Mary Babick Leads By Example

November 1, 2012



0This New Jersey-based trainer and educator has been nominated for president of the United States Hunter Jumper Association. Babick will be presented for election at the USHJA Board of Directors meeting on Tuesday, December 4, during the USHJA Annual Meeting, which runs from December 3-6, in Miami, Florida.

Nominations from the floor close at 5:00 pm EST November 10.

Whether Mary Babick is standing at the in-gate of a national championship horse show or a local one-day competition, her philosophy never wavers: If a student has the desire and capacity to learn, than Babick will take her wherever she wants to go.

“If you are willing to learn, I love to teach,” she said with a smile. “It’s as simple as that.”

For more than three decades, Babick, 52, of Freehold, NJ, has trained students and horses out of her Knightsbridge Farm, earning championships, victories and medals at such shows as Devon, the Pennsylvania National, the Washington International, the U.S. Pony Finals and the North American Junior and Young Rider Championships, to name just a few.

In spite of a showing schedule that keeps her primarily in the Northeast throughout the year, Babick’s students—including Whitney Roper, Abby and Meg O’Mara, Tilden Brighton and Maria Schaub—have earned countless state, zone and national championships over the years, from the small pony to the national equitation finals and the junior and amateur-owner jumper sections.

Babick’s facility, located in Atlantic Highlands, NJ, currently houses 45 ponies and horses, ranging from those specializing in short stirrup to junior and amateur-owner jumpers. Likewise, her students encompass beginners learning to post all the way up to those competing at the fall indoor horse shows at the top levels.

“We are very goal-oriented,” said Babick. “Whether a client is showing or not, we sit down with each person every year and map out a goal. Then, we attempt to reach it or exceed it. When we reach it, we stop and reflect and move forward from there. It’s an ongoing educational process.”

Knightsbridge may not be a typical A-rated show barn, but Babick intends it to be that way. A walk down the aisle will include youngsters learning to pick out their mount’s hooves, an adult client interacting with the farrier as her jumper is shod and a working student mapping out a course with the help of a senior instructor.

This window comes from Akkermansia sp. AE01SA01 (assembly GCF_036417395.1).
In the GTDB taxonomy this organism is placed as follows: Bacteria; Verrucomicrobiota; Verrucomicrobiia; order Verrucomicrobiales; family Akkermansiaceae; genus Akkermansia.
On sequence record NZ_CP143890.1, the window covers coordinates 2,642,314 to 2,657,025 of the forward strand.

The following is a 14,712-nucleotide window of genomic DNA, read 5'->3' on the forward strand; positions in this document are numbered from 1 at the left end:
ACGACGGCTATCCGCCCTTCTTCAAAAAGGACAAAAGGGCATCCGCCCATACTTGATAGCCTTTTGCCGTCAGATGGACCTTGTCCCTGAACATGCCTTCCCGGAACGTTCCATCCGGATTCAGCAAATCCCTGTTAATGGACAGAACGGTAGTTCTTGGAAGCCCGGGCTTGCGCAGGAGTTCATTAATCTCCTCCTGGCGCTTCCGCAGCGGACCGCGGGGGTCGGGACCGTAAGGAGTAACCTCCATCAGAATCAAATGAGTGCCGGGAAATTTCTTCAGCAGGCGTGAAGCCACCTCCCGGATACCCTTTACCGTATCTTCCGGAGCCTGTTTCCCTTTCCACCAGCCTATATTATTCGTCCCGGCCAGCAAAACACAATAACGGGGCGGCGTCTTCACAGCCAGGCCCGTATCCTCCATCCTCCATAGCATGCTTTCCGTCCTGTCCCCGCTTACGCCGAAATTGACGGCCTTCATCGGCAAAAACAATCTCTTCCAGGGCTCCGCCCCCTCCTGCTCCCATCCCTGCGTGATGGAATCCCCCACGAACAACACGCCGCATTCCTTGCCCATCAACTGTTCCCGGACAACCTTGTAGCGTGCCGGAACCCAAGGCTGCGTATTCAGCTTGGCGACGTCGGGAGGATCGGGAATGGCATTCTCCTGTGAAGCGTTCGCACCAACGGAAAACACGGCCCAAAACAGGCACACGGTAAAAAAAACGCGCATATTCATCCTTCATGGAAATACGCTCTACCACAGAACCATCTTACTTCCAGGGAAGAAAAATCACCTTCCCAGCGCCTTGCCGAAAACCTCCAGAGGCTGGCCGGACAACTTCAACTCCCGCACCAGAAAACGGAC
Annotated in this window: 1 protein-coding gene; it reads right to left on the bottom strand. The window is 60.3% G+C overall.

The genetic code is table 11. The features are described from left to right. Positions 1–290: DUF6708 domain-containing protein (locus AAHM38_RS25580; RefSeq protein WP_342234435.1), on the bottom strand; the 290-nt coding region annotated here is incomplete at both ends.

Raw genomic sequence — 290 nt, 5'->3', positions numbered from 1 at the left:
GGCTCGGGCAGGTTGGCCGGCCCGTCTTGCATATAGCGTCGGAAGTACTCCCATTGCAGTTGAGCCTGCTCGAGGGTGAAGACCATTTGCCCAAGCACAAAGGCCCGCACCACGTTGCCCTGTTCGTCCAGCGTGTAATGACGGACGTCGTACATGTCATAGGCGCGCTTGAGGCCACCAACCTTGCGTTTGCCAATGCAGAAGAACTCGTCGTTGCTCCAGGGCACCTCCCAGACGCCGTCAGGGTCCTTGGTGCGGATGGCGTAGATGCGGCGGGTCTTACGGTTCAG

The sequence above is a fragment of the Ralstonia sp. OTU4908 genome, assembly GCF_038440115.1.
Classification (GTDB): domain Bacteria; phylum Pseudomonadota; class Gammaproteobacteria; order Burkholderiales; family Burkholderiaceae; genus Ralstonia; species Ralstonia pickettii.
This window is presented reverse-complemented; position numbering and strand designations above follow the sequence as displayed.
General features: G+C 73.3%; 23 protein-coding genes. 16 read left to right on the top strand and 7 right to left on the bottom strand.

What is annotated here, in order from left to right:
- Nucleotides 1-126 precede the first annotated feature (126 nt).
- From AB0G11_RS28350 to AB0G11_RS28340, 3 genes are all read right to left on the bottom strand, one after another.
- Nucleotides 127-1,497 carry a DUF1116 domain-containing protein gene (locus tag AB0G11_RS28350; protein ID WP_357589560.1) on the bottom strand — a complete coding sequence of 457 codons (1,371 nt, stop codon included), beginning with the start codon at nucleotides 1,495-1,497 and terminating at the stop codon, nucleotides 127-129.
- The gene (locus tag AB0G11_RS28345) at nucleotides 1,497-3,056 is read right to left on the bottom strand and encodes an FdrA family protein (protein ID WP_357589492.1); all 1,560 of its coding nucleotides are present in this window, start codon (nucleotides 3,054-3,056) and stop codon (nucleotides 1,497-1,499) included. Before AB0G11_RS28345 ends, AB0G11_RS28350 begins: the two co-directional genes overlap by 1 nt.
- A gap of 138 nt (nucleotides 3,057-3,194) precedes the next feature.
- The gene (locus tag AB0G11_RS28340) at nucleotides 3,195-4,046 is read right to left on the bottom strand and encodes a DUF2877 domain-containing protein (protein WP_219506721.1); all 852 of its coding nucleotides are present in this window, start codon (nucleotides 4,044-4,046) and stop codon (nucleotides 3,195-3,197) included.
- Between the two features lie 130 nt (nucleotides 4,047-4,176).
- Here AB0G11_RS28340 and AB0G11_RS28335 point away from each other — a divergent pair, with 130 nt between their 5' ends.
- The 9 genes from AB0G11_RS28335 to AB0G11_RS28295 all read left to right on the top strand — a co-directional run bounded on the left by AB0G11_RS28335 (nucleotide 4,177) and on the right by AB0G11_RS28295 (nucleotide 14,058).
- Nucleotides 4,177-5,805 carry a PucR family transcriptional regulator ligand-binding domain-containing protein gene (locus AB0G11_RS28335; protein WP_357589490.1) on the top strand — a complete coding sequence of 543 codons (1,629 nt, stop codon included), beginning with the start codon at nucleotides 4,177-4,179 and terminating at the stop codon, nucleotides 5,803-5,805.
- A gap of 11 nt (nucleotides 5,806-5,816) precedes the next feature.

“For us, the education of a horseman starts with the first lesson,” said Babick. “We teach our students to properly brush their horse and to put on the tack. After every riding lesson, they learn more and more about the care of their horse, and we introduce them to the veterinarian, the farrier and the chiropractor.

“We build a network for these people so if they should ever want to care for their own horse they could,” Babick continued. “We teach them to touch their horse every day, to know its legs and even its expression. It takes a lot longer to create a horseman than a rider, but that time spent creating a horseman is repaid in spades.”

Indeed, that’s how Babick got her start, first in the dressage and eventing disciplines as a rider and working student. After marrying and relocating to New Jersey in the mid-1980s, Babick found her niche in the hunter/jumper world and has risen steadily up the ranks.

She’s also taken her educational goals beyond the ring and into the USHJA, where she’s a member of the USHJA Board of Directors, Planning Committee and Emerging Athletes Committee, as well as chairing the Youth Committee. She’s been an essential part of developing several programs, including the Emerging Athletes Program.

As she prepares for the role of the next USHJA president, Babick will continue to observe this same philosophy of continuing education as she delves into a new leadership role, with the goal of strengthening the sport at all levels.

“I’ve always spent time studying and figuring out how to be successful through trying and learning through my errors,” Babick said, thoughtfully. “I’ve always asked those who had more experience, and I’ve spent time in the schooling area listening and watching.

“People who know me know I will not compromise my values, and that’s one of the reasons I am who I am,” she added. “But in my mind, you build a base and then you go higher if you want. As a trainer, my responsibility is first and foremost to the horse and then the student, and as a leader in this sport, I intend to follow that same path.”

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